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Southwest Center for Mind, Brain and Education

Speaker Series

The Southwest Center for Mind, Brain and Education regularly invites distinguished speakers of varying disciplines from all over the country to expand on the MBE education offered at The University of Texas at Arlington.

We invite you to listen and dialog with these experts in the fields of cognitive and behavioral science as well as neuroscience as they explore new tools, models and ideas emerging at the intersection of education and the cognitive and neurosciences.  These speakers use the overarching principles of this new discipline, MBE, to explore how advances in their fields of neuroscience, genetics, or cognitive science can inform, and be informed by, educational practice and leadership.

2013 Speaker Series Schedule

Michael Connell

CEO, Native Brain, Inc.

April 1, 2013

"Native Numbers: A Case Study on the Use of Modern Learning Science and Technology to Empower Learners, Teachers, & Other Stakeholders"

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“Number sense” is one of the most important academic skills a child ever learns.  In fact, research has shown that a preschool child’s understanding of mathematics predicts his or her school success all the way through high school.  Unfortunately, many children in the U.S. show up in Kindergarten without number sense and fail to develop it fully in the elementary school years.  Without a solid foundation in number sense, children struggle with arithmetic - and their challenges with math tend to accumulate from there.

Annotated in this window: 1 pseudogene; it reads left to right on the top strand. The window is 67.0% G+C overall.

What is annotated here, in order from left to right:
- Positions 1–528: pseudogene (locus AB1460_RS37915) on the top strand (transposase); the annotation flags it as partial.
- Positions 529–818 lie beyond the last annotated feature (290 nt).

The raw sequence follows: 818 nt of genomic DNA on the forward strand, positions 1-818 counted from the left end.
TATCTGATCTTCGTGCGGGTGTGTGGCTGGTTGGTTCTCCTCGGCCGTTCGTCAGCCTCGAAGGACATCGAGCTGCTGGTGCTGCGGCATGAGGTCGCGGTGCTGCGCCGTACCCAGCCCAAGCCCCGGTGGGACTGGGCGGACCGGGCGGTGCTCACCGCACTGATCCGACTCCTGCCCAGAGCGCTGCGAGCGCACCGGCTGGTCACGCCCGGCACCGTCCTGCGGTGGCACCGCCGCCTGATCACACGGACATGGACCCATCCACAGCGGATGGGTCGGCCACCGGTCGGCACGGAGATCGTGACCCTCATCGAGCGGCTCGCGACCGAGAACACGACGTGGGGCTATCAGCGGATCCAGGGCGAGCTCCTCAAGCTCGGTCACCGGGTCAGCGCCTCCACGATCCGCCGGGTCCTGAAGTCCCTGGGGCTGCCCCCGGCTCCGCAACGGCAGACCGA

2012

Helen Abadzi

Senior Education Specialist
Global Partnership for Education
The World Bank

"How Little-Known Virtues of Cognitive Neuroscience Can Educate the Poor of the World More Effectively"

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Education colleges in the US focus on instruction for students of high-income countries, where parents are literate and teachers are well educated. But in the poorest countries, children often start school without having seen a book, and many traditional assumptions about learning may not work. The international donor community has invested billions in the education of the poor, and it is important to find the fastest path to results. What principles can be used from learning research to bring this about? How to overcome dysfunctional environments and bring basic skills to the kids?

Michael W. Connell

CEO, Native Brain, Inc.

"Flipped Classroom v2.0: Empowering Learners, Teachers, and Education Researchers with Modern Learning Science and Technology"